Here are Some of the Best Headphones Types for Music Mixers

Let’s face the facts here. Headphones are always going to be the go-to audio source for more than most people. They’re convenient, portable and have a bit more privacy compared to a pair of speakers.

This remains true even for people in the studio. The people who are mixing and recording the music you listen to. A good pair of headphones are absolute key for producers to know how the music actually sounds. Audio quality is important, but so is durability and comfort. Online music mixing is also trendy and an important part of the music industry.

There is also a lot of other stuff you need to watch out for as well. So If you’re getting into recording music or mixing and mastering audio, we’ll help you pick a pair of headphones for you.


First up, when we’re talking about different types of headphones, sound quality matters. Drivers are what set them apart in terms of audio performance for the most part. It’s not just about the size either, it’s about what technology they use.

Most headphones in the studio either have dynamic drivers or planar dynamic drivers. There are also electrostatic drivers, but you won’t see them in studio headphones. While dynamic drivers sound just as good, some people will like the more balanced and natural sound planar magnetic produces most of the time.

Open Back vs Closed Back

While comfort, design, and durability are definitely important in the studio, audio quality is still the highest priority. Both closed back and open back headphones have a different feel to them. So it’s important to decide which you prefer.

Closed-back headphones are what the average consumer is familiar with. When you put the headphones on, they are entirely sealed off to prevent sound leakage. They create nice noise isolation and provide better bass such as these headphones for bassheads. It even lets some people focus on the music more when they are working with it.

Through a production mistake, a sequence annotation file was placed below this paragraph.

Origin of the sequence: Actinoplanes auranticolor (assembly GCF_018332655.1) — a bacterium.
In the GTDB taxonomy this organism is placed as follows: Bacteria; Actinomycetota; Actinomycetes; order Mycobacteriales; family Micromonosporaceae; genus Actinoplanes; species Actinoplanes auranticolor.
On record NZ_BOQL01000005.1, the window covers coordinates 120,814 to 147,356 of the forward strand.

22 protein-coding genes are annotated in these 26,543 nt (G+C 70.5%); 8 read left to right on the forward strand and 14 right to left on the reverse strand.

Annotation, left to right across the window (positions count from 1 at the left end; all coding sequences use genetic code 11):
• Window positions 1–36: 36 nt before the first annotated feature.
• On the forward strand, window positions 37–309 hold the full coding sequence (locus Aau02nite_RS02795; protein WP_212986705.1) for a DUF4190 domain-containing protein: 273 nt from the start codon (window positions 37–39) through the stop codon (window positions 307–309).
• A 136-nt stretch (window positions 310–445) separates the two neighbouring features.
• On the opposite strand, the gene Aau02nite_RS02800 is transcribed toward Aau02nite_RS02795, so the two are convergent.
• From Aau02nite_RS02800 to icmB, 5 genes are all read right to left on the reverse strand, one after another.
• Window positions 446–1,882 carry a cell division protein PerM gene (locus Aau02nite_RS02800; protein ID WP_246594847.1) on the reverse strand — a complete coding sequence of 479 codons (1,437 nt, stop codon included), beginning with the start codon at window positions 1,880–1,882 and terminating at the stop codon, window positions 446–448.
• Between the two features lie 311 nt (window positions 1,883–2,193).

Open-back headphones, as the name suggests are quite the opposite. They generally have grills on the outside, meaning sound can leak outside. And outside noise leaks in just as easily. Despite that, they have a wider soundstage because of this design and might sound better to some people who prefer reference audio.

So basically it’s like pick your poison. It all comes down to preference.

Other Features

Sure the sound quality is what really sets headphones apart from each other, as different people will like a different sound according to their ears. But that’s not the only thing you should be looking out for.

Obviously, comfort is pretty important for mixing music in the studio. It’s important to make sure the headband has some sort of padding so it sits easily on the head. Clamping force or pressure is also important, it shouldn’t be too much to weigh you down or too light to keep falling off.

Other than that it’s important to keep impedance in mind. Sure higher-end headphones with more impedance might sound better, but they also require a decent DAC and AMP combo to fully utilize their power.

Final Thoughts

Picking out a pair of big headphones for the studio isn’t as easy as one might think. Obviously hi-fi sound quality is important. But you should know your brands as well. Different producers swear by some popular names in the industry. A good place to start is with Sennheiser, Shure or Audio Technica. The Sennheiser HD 650s are a great pair of open-back headphones that people swear by. Lastly, if you’re into audiophile headphone stuff make sure to check out Headphones Lab, they specialize in audio equipment and can provide a lot of knowledge to you when it comes to the audio realm.

About RJ Frometa

Head Honcho, Editor in Chief and writer here on VENTS. I don't like walking on the beach, but I love playing the guitar and geeking out about music. I am also a movie maniac and 6 hours sleeper.

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